• Logging and forest harvesting.
  • Expanding urban areas for housing or industry.
  • Building dams, canals, or other structures that interfere with waterways.
  • Infrastructure that fractures habitats, like roads or electrical lines.

These activities are detrimental to the birds’ chances of survival and impact the population. These human changes can have drastic consequences, causing the numbers of a species to plummet.

Quick-fire Questions!

What is the circulatory system of birds like?

The four-chambered heart means that birds’ systemic and pulmonary circulation are separate. This means arterial and venous blood don’t mix, making them warm-blooded. As a result, their average body temperature is between 41 and 42 °C.

What country has the most species of birds?

Colombia has more birds than any other country, with around 2000 species.

How do birds breathe?

Birds have air sacs and lungs to compensate for the amount of oxygen in flying. Air passes through the lungs in one direction to ensure maximum blood oxygenation.

What senses do birds use most?

Birds’ organs of senses aren’t developed evenly. For example, they have great vision and depend upon this more than any other sense. They also have good hearing, but their senses of taste and smell are poor.

Are birds warm-blooded?

Much like mammals, birds are warm-blooded. This is a pretty common fact, but what does it mean? Because birds are warm-blooded, they can generate their body heat instead of relying on the weather to warm them up. Cold-blooded animals, like reptiles, do not have this ability. The ability to regulate their body temperature means that birds can survive in extremely cold environments. This is why birds like the yellow lion, peregrine falcon, and snow goose can live in the arctic tundra. One of the best examples of birds withstanding freezing temperatures can be seen in Emperor penguins. During the arctic winter, these penguins can sit in temperatures as low as -50ºC.

How do birds’ legs and feet not get cold?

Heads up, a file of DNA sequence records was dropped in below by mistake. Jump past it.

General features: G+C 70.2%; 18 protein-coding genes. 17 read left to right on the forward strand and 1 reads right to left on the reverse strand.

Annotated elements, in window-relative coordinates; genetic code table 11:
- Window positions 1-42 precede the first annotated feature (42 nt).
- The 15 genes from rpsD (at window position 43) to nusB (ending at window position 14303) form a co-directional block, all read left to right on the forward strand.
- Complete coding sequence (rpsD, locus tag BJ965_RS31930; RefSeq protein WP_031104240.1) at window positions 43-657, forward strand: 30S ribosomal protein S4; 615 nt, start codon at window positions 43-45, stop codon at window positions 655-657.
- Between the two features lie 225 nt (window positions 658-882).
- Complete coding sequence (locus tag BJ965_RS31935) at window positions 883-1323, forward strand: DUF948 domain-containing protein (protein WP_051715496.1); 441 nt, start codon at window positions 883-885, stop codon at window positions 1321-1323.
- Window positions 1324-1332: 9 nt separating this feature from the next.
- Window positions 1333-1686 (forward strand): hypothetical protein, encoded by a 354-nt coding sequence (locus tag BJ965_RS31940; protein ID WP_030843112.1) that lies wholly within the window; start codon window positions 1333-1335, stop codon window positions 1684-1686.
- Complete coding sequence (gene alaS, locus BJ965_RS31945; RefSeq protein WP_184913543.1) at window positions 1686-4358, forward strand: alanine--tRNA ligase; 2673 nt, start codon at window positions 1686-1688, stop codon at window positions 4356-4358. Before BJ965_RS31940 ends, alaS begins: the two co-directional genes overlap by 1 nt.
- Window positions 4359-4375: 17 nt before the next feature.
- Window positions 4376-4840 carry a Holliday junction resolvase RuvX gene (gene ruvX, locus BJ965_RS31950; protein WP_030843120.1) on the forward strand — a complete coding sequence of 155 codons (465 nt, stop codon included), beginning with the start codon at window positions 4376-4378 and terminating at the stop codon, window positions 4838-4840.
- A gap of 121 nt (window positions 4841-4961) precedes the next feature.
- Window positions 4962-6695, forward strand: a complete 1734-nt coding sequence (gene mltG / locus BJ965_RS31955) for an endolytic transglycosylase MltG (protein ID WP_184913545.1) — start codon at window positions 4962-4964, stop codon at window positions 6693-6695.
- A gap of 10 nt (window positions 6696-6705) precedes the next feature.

Most of a bird’s body is covered in thick feathers, which help keep them warm. The legs and feet, however, are left uncovered, leaving us to question whether or not they get cold. Birds have adapted over time to overcome this issue through their circulation system. The arteries within birds that carry warm blood from their heart travel alongside the veins carrying cold blood from the legs, heating them. This system also works in hotter weather to help birds cool down. The warm blood flow to the legs increases in hot temperatures, allowing birds to lose any unwanted heat and stay cool.

Do feathers keep birds warm?

Birds are warm-blooded animals and have many different systems in place to keep them warm. These systems have been adapted to help birds survive in cold, challenging environments. For instance, the feathers on a bird’s body can fluff out to trap warm air. These feathers also provide a place for birds to tuck their heads when cold. Birds also have a layer of fat that builds up under their skin as cold weather approaches, which helps keep them warm.

Why do birds migrate?

One of the main reasons why birds migrate to different places is to source better weather conditions. Millions of birds migrate every single year from cold environments to warmer ones. Migration allows birds to find the best place to breed during the summer and the best place to feed during winter.